Sat, Aug 13, 2011 - Page 3 News List

Soong voices stronger interest in presidency

NOT RULED OUT:The PFP chairman said in an interview that although he was not planning to announce his candidacy, he did have the qualifications for the top job

Staff Writer, with CNA

People First Party Chairman James Soong, left, and the party’s Vice Chairman Chang Chao-hsiung chant slogans on Wednesday in Taipei.

Photo: Lo Pei-der, Taipei Times

People First Party (PFP) Chairman James Soong (宋楚瑜) said on Thursday he is more willing to run for president today than he was last month, but would not make any announcement for the time being.

“There is a strategic reason for staying put,” said Soong in an interview with ERA TV, referring to the story of a wise general in Chinese history who remained composed as the enemy approached.

Staying put is not a gesture of fear, but rather an art, the veteran politician said in a two-hour cable television interview with senior reporters and political commentators.

Though the 69-year-old contended that it was not yet the right time to declare his intentions, he hinted his interest was increasing.

When asked whether he was more willing to take on the -challenge now than when he was interviewed by the same cable TV station a month ago, Soong indicated that he was, saying that if the benchmark last month was “zero,” he was now at a “one” due to the encouragement and support of the public.

Soong added, however, that running for president was not a trivial matter and that many factors still needed to be considered, including manpower, money and the social environment. He nonetheless spent time during the interview elaborating on what he believed were his presidential qualifications, including his training in diplomacy and experience serving late president Chiang Ching-kuo (蔣經國).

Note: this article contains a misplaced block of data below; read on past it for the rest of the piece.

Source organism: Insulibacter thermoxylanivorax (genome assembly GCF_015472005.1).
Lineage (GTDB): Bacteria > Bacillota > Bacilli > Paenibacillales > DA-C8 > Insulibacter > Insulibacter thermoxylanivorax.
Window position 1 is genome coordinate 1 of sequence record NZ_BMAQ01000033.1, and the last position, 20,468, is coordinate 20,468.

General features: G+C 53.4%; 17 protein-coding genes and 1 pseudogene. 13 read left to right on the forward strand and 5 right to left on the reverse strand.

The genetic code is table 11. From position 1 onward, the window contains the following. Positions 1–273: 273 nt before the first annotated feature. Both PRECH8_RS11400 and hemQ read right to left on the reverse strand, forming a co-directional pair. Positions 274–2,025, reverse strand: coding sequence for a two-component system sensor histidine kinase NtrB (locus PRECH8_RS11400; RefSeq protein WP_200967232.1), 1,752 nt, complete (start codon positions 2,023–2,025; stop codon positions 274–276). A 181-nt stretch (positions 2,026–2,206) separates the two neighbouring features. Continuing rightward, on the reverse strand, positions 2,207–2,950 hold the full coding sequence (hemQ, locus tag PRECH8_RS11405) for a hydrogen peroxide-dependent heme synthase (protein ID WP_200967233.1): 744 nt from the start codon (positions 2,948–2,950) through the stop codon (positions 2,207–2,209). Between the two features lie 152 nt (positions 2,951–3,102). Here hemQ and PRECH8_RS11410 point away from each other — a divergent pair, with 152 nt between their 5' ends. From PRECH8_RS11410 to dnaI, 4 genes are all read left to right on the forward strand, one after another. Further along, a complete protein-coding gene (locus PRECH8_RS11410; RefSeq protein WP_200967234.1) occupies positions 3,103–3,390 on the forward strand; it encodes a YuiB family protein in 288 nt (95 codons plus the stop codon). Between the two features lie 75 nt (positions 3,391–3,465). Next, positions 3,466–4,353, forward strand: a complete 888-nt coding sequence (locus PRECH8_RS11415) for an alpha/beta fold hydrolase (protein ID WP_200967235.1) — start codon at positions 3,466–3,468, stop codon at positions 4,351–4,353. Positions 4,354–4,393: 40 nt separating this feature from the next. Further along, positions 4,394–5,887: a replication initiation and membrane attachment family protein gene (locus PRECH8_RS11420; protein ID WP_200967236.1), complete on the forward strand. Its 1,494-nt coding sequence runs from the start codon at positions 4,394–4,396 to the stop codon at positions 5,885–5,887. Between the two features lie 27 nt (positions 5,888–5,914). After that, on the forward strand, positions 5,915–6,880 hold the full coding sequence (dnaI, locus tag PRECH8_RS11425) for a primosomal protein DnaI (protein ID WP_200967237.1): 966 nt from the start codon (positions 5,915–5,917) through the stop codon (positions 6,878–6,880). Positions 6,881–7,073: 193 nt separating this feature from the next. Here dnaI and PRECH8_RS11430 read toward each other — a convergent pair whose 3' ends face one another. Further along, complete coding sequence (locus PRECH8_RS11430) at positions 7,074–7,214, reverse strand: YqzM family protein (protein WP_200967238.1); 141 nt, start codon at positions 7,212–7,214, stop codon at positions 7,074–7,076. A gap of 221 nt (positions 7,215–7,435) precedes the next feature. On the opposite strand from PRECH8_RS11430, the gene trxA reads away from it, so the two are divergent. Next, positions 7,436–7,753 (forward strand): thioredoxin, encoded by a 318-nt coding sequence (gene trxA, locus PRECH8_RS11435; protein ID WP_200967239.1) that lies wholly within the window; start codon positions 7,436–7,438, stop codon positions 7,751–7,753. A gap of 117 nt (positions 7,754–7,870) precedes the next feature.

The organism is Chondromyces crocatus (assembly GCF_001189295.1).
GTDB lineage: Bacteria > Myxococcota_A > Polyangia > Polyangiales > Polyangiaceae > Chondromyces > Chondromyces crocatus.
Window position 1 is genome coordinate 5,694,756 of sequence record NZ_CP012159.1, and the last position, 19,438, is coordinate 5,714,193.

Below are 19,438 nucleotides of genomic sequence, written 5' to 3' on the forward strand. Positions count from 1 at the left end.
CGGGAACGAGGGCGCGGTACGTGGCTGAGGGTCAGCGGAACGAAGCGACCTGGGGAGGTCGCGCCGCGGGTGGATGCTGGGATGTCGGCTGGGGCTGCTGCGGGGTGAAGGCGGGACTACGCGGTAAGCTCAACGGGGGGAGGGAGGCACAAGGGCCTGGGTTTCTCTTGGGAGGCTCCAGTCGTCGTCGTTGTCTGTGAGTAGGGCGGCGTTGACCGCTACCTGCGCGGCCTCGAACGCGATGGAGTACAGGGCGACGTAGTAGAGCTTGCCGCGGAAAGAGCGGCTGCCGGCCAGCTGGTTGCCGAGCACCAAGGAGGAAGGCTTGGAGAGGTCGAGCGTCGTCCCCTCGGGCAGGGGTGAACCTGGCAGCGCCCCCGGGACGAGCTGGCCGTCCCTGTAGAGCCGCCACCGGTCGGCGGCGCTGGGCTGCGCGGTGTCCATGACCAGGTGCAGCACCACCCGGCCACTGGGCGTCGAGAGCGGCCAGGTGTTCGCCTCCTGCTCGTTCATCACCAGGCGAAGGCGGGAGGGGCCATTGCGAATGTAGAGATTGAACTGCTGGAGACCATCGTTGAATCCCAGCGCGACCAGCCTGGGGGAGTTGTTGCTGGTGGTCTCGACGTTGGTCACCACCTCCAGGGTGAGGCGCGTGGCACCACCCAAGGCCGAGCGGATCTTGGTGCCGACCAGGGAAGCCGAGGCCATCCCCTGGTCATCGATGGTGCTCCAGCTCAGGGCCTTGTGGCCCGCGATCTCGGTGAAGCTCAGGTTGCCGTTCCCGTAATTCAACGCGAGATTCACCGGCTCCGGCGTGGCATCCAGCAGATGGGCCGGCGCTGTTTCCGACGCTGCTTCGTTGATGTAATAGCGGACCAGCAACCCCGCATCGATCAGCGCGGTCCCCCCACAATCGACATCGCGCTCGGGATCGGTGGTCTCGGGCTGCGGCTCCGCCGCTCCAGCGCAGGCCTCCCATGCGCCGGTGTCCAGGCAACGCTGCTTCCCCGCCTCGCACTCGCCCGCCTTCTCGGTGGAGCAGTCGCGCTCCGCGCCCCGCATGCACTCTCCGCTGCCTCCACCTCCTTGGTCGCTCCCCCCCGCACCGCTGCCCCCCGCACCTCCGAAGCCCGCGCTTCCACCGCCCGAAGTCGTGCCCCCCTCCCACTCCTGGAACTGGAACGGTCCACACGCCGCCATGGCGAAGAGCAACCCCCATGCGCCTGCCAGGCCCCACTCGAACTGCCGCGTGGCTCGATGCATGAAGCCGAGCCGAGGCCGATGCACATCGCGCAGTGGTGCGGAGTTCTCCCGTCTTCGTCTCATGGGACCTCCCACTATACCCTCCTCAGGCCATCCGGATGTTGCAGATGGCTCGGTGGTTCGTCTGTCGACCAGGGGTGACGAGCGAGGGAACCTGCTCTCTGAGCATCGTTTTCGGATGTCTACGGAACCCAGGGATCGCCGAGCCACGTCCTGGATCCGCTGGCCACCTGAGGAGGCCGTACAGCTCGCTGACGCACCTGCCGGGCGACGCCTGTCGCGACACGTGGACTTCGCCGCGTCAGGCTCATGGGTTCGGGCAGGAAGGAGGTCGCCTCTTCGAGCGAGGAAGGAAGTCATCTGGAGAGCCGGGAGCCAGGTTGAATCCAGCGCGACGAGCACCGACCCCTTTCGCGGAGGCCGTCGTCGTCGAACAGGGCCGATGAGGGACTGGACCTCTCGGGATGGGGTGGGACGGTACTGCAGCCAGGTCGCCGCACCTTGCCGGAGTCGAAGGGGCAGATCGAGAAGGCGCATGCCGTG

Soong, the only elected governor of Taiwan Province from 1994 to 1998, was a heavyweight in the Chinese Nationalist Party (KMT) before breaking from the party in 1999, when he was not nominated as the party’s candidate in the 2000 presidential election, to launch his own bid.

Running as an independent, he lost to then-Democratic Progressive Party (DPP) presidential candidate Chen Shui-bian (陳水扁) by fewer than 3 percentage points — 39.3 percent to 36.84 percent — but finished well ahead of then-KMT’s nominee Lien Chan (連戰), who gained 23.1 percent of the vote.

The split in votes among pan-blue supporters might have handed Chen the presidency and Soong acknowledged that if he were to enter next year’s race, it could also cause a rift in the pan-blue camp and make President Ma Ying-jeou’s (馬英九) bid for re-election even more difficult than it already is.

Polls indicate that Ma and DPP Chairwoman Tsai Ing-wen (蔡英文) are running neck-and-neck. Soong saw himself, however, as more than just a potential spoiler.

“There are not many people who do not know James Soong in Taiwan,” he said, when comparing his popularity with Ma and Tsai.

However, the last time he participated in an election, in the 2006 mayoral race in Taipei, he fared poorly. Soong garnered only 4.14 percent of the vote, lagging far behind KMT candidate Hau Lung-bin’s (郝龍斌) 53.81 percent and DPP candidate Frank Hsieh’s (謝長廷) 40.89 percent.

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